Due diligence when buying a puppy is a must, but you should ask even the best breeder the following questions - and expect easy to understand, but informative, answers. If you are not satisfied with the answers, ask again until you are satisfied with them. If the breeder answers evasively or avoids the question altogether, take that as a red flag and look for another breeder. Remember, you do not rescue a puppy but you purchase yourself problems if you cannot trust your breeder and if you cannot trust the information you get.
Below are some questions which I have been asked by prospective new owners of my puppies and which I consider 'good' questions to ask a breeder. By the way, be aware that the good breeders will ask a lot of questions from a prospective new owner as well. And be prepared to answer some which you think may be 'over the top'. Breeders' questions are usually for and in the best interest of the puppy.
1. Ask to meet the puppy's parents. If possible, meet the puppy's parents. Notice if they appear to be in good health and evaluate their overall temperament. Are they outgoing, shy, aggressive, or well adjusted? Do they come willingly to you without being forced? Some dogs may be cautious when in the group of dogs; once they are alone with people, they will come willingly and with wagging little tails to the visitor.
2. Are the puppies' parents "certified"? This means that my two breeds could be at risk for genetic conditions such as hip problems, heart problems and eye problems. Some of these issues are inherited, meaning the disease is passed from parent to puppy. Many breeders will have their dogs evaluated and tested for breed specific diseases and ultimately "certified" by a veterinary specialist to be disease-free. A good breeder will know about the breed and its possible genetic problems and will address these with you, even if you don't ask about them.
3. Have the puppies been socialized? Have the puppies been around other dogs? Other people? Socialization is important in all puppies but more so in puppies between 7 and 10 weeks of age. Proper socialization consisting of good experiences of a puppy with other puppies and adults, as well as with people will give you the best chance of having a well-adjusted dog. I socialize all my puppies from birth on and once they can walk and go outside, they are exposed to all sorts of other animals, different places on my property and various surfaces. Furthermore, I ask of all local puppy 'owners' to come and play with their puppy and the other puppies from that same litter once a week as of when the puppies are 5 - 6 weeks old. That way the new owners know their puppy and their puppy knows them as well when the puppy leaves here.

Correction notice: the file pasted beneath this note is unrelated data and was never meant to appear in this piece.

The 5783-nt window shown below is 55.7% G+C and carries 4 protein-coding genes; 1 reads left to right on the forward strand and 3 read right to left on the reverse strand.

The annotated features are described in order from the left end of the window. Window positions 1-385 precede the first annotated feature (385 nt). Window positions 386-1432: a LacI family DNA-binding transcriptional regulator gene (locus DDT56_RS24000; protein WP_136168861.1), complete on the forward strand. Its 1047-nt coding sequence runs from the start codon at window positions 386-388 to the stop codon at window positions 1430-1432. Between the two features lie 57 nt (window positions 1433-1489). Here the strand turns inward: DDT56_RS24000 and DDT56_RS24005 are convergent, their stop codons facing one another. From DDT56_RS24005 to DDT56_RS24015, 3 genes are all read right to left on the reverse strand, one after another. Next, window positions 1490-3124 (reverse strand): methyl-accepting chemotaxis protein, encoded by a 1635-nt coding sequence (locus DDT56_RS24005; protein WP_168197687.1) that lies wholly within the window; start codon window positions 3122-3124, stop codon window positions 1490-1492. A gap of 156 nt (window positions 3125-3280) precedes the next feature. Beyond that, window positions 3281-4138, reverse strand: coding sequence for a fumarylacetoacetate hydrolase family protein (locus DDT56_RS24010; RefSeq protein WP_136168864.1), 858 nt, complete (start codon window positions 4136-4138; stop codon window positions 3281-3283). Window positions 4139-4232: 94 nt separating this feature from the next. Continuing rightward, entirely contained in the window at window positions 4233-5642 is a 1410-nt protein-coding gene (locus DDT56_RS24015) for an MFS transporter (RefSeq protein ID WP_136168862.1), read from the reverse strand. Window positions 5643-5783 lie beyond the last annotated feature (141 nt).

4. What vaccines has the puppy had? How many shots has the puppy received and when will the puppy be due for his next puppy shot? I offer all my puppy owners to come for their follow-up vaccinations and direct them as to when their puppy should have another vaccination to complete the round of puppy shots.
5. Have the puppies been dewormed? Most puppies are born with worms and routine deworming is necessary. I start at week 5 and worm every two weeks for three consecutive wormings.
6. What visits has the puppy had with a veterinarian? Has the puppy been examined and declared "healthy"? I have my vet issue a puppy health certificate for each puppy prior to leaving me. A puppy which does not pass the detailed examination by my vet is not going to leave, no matter what the new owners want.